Many adults find themselves helping their aging parents with Medicare, a complex process with many steps and considerations. There are penalties for delaying enrollment, and not everyone understands their options when they get sick or change plans.
“You can’t go into it thinking it’s really easy,” says Melinda Caughill, co-founder of 65 Incorporated, which offers Medicare advice. “It’s incredibly complicated, and the decisions your parents have made or will make will affect you.”
Being proactive and getting as much information as possible can help. Try these tips to be your parents’ best advocate when and if they need your help.
Get neutral advice
If you have questions, start with someone who isn’t trying to sell you (or your parents) anything. “People shouldn’t make their first stop with an insurance agent or an insurance company,” Caughill says. “Do they have your best interests at heart?” To a point. But at the end of the day, they have to pay their bills like everyone else.
If you can afford it, a Medicare counselor or advocate is a helpful resource. (Try searching online for “paid Medicare counselors.”) Caughill suggests budgeting $500 to $1,000 for this type of counseling.
If this is not an option, consider contacting your National Health Insurance Assistance Program, or SHIP. You can find yours at shiphelp.org.
“In every state, they provide free, local, and unbiased information to people aging in Medicare, people who are already Medicare beneficiaries, their families and caregivers,” says Micki Nozaki, director of California Senior Medicare Patrol for California Health Advocates. “If they don’t have all the information, they can direct you to other resources.”
Buy insurance, not benefits
when people buy Health Insurance or change plans, they may be distracted by the extras. “People focus so much on ‘my free gym membership’ or ‘my $50 gift card at Walgreens’ that they forget what really matters,” Caughill says. “Medicare is health insurance.”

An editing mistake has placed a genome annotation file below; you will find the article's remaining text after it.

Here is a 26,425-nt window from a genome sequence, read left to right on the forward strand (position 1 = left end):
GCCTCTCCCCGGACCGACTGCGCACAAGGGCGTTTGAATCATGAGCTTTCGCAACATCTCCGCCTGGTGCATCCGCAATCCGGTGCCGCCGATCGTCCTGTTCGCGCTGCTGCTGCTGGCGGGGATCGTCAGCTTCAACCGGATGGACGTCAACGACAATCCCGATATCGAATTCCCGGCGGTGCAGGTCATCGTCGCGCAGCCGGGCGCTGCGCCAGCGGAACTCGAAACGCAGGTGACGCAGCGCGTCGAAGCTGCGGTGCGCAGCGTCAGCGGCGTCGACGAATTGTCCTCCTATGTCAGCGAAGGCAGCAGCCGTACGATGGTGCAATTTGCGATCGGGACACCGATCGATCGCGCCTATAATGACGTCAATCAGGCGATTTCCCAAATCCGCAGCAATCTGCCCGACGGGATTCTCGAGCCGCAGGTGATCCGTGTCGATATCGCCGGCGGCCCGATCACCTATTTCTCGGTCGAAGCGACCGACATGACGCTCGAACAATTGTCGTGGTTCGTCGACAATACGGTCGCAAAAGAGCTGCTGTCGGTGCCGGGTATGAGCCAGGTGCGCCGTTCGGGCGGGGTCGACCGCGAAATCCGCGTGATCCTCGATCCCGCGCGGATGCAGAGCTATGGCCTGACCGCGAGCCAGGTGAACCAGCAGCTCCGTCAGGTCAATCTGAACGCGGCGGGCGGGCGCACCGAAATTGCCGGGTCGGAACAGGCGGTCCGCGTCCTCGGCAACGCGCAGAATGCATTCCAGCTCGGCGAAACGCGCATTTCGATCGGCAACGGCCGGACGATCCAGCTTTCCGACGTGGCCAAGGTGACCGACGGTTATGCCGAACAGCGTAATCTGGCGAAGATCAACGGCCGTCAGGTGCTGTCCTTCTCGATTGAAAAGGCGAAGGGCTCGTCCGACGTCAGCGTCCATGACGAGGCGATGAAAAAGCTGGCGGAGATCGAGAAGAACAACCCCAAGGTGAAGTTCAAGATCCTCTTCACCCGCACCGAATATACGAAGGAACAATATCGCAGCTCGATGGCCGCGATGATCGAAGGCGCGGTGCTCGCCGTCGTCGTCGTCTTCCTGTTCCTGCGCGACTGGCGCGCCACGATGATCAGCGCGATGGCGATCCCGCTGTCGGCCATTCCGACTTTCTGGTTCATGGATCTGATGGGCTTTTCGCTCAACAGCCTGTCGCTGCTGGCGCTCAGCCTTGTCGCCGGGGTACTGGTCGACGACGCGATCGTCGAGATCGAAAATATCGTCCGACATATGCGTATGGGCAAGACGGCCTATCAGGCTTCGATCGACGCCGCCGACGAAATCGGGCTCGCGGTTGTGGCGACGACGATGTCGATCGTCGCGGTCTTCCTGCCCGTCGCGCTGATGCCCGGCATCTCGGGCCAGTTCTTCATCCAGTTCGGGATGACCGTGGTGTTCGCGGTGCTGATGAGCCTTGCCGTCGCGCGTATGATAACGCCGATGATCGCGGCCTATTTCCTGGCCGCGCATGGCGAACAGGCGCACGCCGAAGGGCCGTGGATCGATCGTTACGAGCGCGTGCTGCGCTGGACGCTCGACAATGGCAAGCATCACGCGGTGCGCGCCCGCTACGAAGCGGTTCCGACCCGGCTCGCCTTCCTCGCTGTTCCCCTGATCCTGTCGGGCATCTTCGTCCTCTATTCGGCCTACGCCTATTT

Make sure your parents’ medications are covered. Make sure their doctors are in-network and that these providers will take purchased coverage. “The reason you have health insurance is if you have cancer, if you have a car accident, if you have Parkinson’s [disease] or you are hospitalized,” you are covered, Caghill says.
Watch the calendar
Register for health insurance is time sensitive; this usually occurs around the age of 65. “One of the most essential things that people don’t understand is that if they don’t register within the correct time frame – and that’s rigid – they could face a penalty for the rest of their lives. “, says Nozaki.
Depending on the situation, there may be late enrollment penalties for Medicare Part A, Part B, and Part D. In many cases, you will be charged this penalty for the remainder of your Medicare enrollment time. To verify Medicare.gov for registration deadlines that apply to your parents, as the initial registration is birthday-specific.
Read the fine print
Your parents may be able to delay enrollment in Medicare Part A or Part B, depending on their situation. For example, if one or both are still working at age 65 and are covered by employer-provided health insurance, they can wait to enroll.
That said, the rules are extremely specific, including how long they will need to enroll once they stop working or lose coverage from their employer. Make sure you (and them) understand when they need to register. Visit this health insurance fact sheet for more information.
Beware of scammers
Medicare beneficiaries are a popular target for fraudsters, so help your parents protect themselves by making sure they understand the following:
- Medicare doesn’t call people to sell them things.
- Medicare cannot enroll you in a plan over the phone unless you initiate contact.
- Medicare will never call you and ask for your Medicare number unless you have given them express permission in advance.
- Your health insurance number is important. Tell your parents to protect it like a bank account or credit card number.
“I know it sounds simple and it sounds like common sense, but unfortunately these telemarketers are so smart and conniving that when they pose as Medicare,” Nozaki says, “people believe they’re getting a phone call. of Medicare”.
This article was written by NerdWallet and was originally published by The Associated Press.
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Kate Ashford writes for NerdWallet. Email: [email protected] Twitter: @kateashford.
The article How to Help Your Parents Navigate Healthcare in Retirement originally appeared on NerdWallet.